Moreover, there can even be free movement of people without the EU, as the Nordic Passport Union has shown. In 1952, decades before Schengen, Denmark, Norway, Sweden, and Finland agreed to abolish passports for travel between them and to readmit citizens of other countries who had illegally entered one of the four countries from another.
Does this mean that the European Union has to disappear? Certainly not, but a call for change can only be made if we agree to start a debate on the future of the Union, not on its past merits. No political system can improve without honest criticism, and History has shown that a system that is not open to scrutiny is doomed to failure.
In this sense, the EU has a lot to learn from Switzerland, a country that has proven that it is able to take the best aspects of the Union by adopting the "Schengen agreement with a twist," while remaining outside the EU.
While some people who are pro-EU will read these lines and see them as a provocation, don't take them as such, but rather as the sentences were written by someone who has lived along the French-Swiss border since his childhood, hoping that one day the EU will adopt the Swiss model to become a direct democracy (also called "pure democracy", which the EU is not), and who has seen the growing difference between the two sides, with friends and family moving to Switzerland because the EU has not been able to swallow its pride and be inspired by the Swiss success.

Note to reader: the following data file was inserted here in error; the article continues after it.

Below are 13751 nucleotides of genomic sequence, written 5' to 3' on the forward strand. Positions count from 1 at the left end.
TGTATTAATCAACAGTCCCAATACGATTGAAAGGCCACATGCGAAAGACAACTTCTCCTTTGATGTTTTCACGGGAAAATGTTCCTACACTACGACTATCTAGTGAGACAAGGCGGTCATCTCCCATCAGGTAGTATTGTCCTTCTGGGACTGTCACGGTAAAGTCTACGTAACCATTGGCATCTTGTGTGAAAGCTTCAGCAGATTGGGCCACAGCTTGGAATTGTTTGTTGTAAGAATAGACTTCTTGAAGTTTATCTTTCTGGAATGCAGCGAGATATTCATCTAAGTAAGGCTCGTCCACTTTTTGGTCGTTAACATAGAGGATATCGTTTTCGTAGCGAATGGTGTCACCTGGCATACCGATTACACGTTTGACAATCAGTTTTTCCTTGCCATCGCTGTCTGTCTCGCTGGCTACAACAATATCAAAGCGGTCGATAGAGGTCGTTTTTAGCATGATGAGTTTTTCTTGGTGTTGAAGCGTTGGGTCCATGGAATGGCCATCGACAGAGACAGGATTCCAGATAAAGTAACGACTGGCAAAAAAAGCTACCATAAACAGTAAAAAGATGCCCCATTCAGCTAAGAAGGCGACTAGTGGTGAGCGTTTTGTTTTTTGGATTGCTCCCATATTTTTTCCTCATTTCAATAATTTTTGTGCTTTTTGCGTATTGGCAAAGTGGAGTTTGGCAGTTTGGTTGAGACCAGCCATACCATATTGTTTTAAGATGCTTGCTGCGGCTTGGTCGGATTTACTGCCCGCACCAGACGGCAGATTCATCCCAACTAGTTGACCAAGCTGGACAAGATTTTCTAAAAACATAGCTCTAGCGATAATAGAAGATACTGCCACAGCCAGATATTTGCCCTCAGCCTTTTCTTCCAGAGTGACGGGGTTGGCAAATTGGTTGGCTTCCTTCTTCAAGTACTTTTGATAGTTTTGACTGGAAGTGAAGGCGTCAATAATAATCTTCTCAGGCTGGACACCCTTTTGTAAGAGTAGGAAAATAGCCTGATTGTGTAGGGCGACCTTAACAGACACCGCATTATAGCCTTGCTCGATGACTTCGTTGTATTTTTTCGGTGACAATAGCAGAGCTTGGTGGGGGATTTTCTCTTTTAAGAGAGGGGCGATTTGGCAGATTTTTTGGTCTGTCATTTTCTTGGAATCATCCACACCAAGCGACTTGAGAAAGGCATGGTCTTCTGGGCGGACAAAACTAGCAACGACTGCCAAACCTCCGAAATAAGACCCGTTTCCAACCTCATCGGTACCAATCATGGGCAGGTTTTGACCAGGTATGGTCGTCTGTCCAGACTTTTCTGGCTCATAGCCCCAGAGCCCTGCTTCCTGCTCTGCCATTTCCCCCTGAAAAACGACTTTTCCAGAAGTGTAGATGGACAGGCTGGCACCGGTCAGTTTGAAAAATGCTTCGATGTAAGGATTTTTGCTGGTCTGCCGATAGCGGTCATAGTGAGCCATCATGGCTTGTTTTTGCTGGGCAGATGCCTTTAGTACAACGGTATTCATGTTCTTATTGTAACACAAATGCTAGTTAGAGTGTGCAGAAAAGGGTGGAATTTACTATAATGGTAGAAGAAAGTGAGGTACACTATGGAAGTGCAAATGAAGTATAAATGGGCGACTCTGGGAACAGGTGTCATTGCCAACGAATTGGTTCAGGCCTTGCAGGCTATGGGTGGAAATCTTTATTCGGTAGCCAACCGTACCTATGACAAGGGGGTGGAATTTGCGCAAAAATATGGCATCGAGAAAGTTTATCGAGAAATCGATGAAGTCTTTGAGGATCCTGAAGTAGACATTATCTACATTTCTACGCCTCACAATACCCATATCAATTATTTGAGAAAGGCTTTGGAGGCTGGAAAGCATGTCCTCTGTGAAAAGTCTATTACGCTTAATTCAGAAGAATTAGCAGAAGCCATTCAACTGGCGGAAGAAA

Like many young Europeans, I also believed in the collapse of London in a post-Brexit order, which has not happened so far, and I have seen colleagues across the Channel become wealthier in a couple of years. This has raised questions about the EU itself, its soft power, which seems to be crumbling to this day.
Again, the EU has been a fundamental part of achieving Peace on the continent, but Switzerland has also managed not to go to war without being a member of the EU. The same is true of the EU's economic prosperity: the post-Brexit UK has managed to remain wealthy since leaving and remains a destination of choice for EU elites, who continue to use its language in Brussels and enroll in British universities. This raises some questions about when your elites were and are being educated by the country that left you.